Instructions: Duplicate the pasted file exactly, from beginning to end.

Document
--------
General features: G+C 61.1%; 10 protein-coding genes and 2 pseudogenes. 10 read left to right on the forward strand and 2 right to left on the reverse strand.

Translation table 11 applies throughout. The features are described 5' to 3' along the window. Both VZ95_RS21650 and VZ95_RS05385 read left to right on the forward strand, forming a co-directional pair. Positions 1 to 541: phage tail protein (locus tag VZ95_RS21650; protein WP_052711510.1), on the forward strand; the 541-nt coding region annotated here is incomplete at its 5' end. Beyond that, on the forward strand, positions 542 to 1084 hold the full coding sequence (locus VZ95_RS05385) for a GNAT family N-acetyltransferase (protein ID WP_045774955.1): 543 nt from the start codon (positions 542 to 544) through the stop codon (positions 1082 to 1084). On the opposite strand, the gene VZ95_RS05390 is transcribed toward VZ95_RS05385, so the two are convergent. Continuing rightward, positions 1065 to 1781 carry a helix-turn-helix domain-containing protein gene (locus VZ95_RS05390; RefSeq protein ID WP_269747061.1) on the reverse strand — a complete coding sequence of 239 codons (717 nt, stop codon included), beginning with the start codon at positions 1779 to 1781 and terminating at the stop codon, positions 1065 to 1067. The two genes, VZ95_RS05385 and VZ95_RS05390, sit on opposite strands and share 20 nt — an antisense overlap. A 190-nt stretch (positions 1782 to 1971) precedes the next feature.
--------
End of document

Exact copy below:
General features: G+C 61.1%; 10 protein-coding genes and 2 pseudogenes. 10 read left to right on the forward strand and 2 right to left on the reverse strand.

Translation table 11 applies throughout. The features are described 5' to 3' along the window. Both VZ95_RS21650 and VZ95_RS05385 read left to right on the forward strand, forming a co-directional pair. Positions 1 to 541: phage tail protein (locus tag VZ95_RS21650; protein WP_052711510.1), on the forward strand; the 541-nt coding region annotated here is incomplete at its 5' end. Beyond that, on the forward strand, positions 542 to 1084 hold the full coding sequence (locus VZ95_RS05385) for a GNAT family N-acetyltransferase (protein ID WP_045774955.1): 543 nt from the start codon (positions 542 to 544) through the stop codon (positions 1082 to 1084). On the opposite strand, the gene VZ95_RS05390 is transcribed toward VZ95_RS05385, so the two are convergent. Continuing rightward, positions 1065 to 1781 carry a helix-turn-helix domain-containing protein gene (locus VZ95_RS05390; RefSeq protein ID WP_269747061.1) on the reverse strand — a complete coding sequence of 239 codons (717 nt, stop codon included), beginning with the start codon at positions 1779 to 1781 and terminating at the stop codon, positions 1065 to 1067. The two genes, VZ95_RS05385 and VZ95_RS05390, sit on opposite strands and share 20 nt — an antisense overlap. A 190-nt stretch (positions 1782 to 1971) precedes the next feature.